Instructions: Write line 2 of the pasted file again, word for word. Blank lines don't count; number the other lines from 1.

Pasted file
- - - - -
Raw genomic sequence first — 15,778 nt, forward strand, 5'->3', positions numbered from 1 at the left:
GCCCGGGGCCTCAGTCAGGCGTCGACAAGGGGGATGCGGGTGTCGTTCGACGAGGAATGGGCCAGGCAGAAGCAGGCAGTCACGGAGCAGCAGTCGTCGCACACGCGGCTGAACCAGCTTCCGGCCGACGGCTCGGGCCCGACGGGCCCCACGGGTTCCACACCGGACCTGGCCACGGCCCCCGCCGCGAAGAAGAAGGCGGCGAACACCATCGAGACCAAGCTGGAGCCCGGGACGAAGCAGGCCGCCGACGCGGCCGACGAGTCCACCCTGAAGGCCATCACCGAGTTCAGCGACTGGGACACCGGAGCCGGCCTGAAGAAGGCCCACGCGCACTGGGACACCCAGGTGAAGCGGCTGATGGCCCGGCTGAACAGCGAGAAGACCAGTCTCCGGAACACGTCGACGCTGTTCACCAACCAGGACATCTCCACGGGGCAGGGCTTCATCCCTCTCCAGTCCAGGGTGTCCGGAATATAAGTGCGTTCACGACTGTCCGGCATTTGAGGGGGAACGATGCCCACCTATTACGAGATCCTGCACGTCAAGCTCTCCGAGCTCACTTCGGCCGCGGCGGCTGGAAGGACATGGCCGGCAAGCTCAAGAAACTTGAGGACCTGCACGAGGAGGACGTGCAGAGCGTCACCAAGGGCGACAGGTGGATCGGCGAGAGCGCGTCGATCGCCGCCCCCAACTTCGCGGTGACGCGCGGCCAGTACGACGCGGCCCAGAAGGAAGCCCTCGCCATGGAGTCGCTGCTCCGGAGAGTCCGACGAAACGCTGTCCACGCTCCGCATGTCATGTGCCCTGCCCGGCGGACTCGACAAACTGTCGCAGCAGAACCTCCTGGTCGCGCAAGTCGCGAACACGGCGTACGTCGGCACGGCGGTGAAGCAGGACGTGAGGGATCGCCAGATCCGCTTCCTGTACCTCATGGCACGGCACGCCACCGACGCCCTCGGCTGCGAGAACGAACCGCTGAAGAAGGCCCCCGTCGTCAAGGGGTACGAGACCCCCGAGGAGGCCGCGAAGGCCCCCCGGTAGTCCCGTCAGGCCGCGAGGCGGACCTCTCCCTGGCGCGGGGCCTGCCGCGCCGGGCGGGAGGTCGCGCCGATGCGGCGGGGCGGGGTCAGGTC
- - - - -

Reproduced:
GCCCGGGGCCTCAGTCAGGCGTCGACAAGGGGGATGCGGGTGTCGTTCGACGAGGAATGGGCCAGGCAGAAGCAGGCAGTCACGGAGCAGCAGTCGTCGCACACGCGGCTGAACCAGCTTCCGGCCGACGGCTCGGGCCCGACGGGCCCCACGGGTTCCACACCGGACCTGGCCACGGCCCCCGCCGCGAAGAAGAAGGCGGCGAACACCATCGAGACCAAGCTGGAGCCCGGGACGAAGCAGGCCGCCGACGCGGCCGACGAGTCCACCCTGAAGGCCATCACCGAGTTCAGCGACTGGGACACCGGAGCCGGCCTGAAGAAGGCCCACGCGCACTGGGACACCCAGGTGAAGCGGCTGATGGCCCGGCTGAACAGCGAGAAGACCAGTCTCCGGAACACGTCGACGCTGTTCACCAACCAGGACATCTCCACGGGGCAGGGCTTCATCCCTCTCCAGTCCAGGGTGTCCGGAATATAAGTGCGTTCACGACTGTCCGGCATTTGAGGGGGAACGATGCCCACCTATTACGAGATCCTGCACGTCAAGCTCTCCGAGCTCACTTCGGCCGCGGCGGCTGGAAGGACATGGCCGGCAAGCTCAAGAAACTTGAGGACCTGCACGAGGAGGACGTGCAGAGCGTCACCAAGGGCGACAGGTGGATCGGCGAGAGCGCGTCGATCGCCGCCCCCAACTTCGCGGTGACGCGCGGCCAGTACGACGCGGCCCAGAAGGAAGCCCTCGCCATGGAGTCGCTGCTCCGGAGAGTCCGACGAAACGCTGTCCACGCTCCGCATGTCATGTGCCCTGCCCGGCGGACTCGACAAACTGTCGCAGCAGAACCTCCTGGTCGCGCAAGTCGCGAACACGGCGTACGTCGGCACGGCGGTGAAGCAGGACGTGAGGGATCGCCAGATCCGCTTCCTGTACCTCATGGCACGGCACGCCACCGACGCCCTCGGCTGCGAGAACGAACCGCTGAAGAAGGCCCCCGTCGTCAAGGGGTACGAGACCCCCGAGGAGGCCGCGAAGGCCCCCCGGTAGTCCCGTCAGGCCGCGAGGCGGACCTCTCCCTGGCGCGGGGCCTGCCGCGCCGGGCGGGAGGTCGCGCCGATGCGGCGGGGCGGGGTCAGGTC